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Thread: No Love - alternative pop

  1. #21
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    Great Track! we like it a lot! great lyrics!.


    only a few minor things that stood out to us. we think that the drums could use a little more crispiness (hats are fine though). try use parallel comp on that snare. think it would benefit from it.

    vocals are really cool. i think it would do well if you could double them.
    2:05 sounds weird to us. maybe melodyne would clear that up.

    well done all in all
    best regards- un

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  3. #22
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    First off, I'm really sorry for your loss. That's terrible.

    This is another great track. Again, the vocals are just beautifully done -- awesome tone, feel, and energy throughout. I'm very envious of your vocal talents.

    As for the mix, I don't really have any nits. To my ears, your stuff is always pretty much there in terms of quality, and anything I would mention would merely be an opinion. And if you ask 10 different people about the mix of a Rolling Stones song or Tom Petty song, they'd probably all have 10 different things to say on how it could be "better."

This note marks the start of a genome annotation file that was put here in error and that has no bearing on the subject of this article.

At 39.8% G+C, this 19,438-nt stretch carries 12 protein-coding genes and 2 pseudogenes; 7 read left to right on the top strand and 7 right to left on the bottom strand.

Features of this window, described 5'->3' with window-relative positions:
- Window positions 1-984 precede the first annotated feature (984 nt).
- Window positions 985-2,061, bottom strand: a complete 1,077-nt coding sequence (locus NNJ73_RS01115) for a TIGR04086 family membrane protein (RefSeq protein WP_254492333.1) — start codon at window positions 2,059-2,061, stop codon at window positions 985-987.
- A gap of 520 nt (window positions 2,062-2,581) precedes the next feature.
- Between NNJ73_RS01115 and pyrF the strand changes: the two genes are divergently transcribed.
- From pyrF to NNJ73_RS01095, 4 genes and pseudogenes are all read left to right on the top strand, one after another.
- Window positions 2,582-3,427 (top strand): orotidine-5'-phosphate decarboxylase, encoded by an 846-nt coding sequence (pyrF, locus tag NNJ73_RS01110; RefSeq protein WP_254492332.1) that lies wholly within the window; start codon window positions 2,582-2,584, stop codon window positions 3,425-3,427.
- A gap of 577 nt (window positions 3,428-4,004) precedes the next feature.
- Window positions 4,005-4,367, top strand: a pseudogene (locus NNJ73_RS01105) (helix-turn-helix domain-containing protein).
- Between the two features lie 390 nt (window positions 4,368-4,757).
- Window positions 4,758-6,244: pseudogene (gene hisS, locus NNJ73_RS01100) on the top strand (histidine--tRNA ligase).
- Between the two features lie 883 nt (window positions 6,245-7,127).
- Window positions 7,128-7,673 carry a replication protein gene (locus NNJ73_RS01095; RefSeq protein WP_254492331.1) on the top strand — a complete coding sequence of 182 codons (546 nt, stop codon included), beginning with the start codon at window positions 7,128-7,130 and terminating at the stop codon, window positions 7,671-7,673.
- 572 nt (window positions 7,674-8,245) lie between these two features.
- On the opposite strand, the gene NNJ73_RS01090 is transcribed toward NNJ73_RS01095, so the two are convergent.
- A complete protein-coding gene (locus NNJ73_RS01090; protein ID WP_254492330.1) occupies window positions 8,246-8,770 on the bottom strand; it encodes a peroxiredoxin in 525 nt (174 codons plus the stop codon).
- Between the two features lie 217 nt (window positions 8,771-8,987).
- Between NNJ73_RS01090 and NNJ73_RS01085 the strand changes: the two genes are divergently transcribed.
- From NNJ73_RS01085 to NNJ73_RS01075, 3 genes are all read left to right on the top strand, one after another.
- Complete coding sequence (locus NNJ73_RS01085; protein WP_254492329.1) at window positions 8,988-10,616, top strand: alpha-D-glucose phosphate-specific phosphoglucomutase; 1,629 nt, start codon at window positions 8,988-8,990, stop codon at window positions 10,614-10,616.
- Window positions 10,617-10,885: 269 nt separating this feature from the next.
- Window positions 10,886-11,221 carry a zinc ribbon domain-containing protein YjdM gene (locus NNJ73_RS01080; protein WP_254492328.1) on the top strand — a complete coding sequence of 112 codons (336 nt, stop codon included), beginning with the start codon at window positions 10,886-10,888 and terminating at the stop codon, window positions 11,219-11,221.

But, to be honest, I rarely even do have any mix critiques on your stuff, because it's always more than good enough to let me focus on the song and the performances, which are always stellar. I know that's not really helpful when you're asking for specifics about guitar tone, etc. Like I said, though, to me, your stuff never has any distracting mix issues to me. It always sounds good enough for radio play to me.

    Having said all that, if I can offer any critique at all, it would be on your songwriting. It's not a quality issue at all. This song, like just about all of yours I've heard, is well written with great lyrics, melody, etc. My only critique is that your writing feels a little one-dimensional. I've listened to many of your songs over the past few years here, and the vocabulary --- primarily the harmonic vocabulary --- is usually pretty similar. It's a lot of I, vi, IV, and V chords. It tends to make many of your songs sound the same a bit. It's not as formulaic as Nickelback or anything, but, IMHO, you've definitely mined that territory for a good while.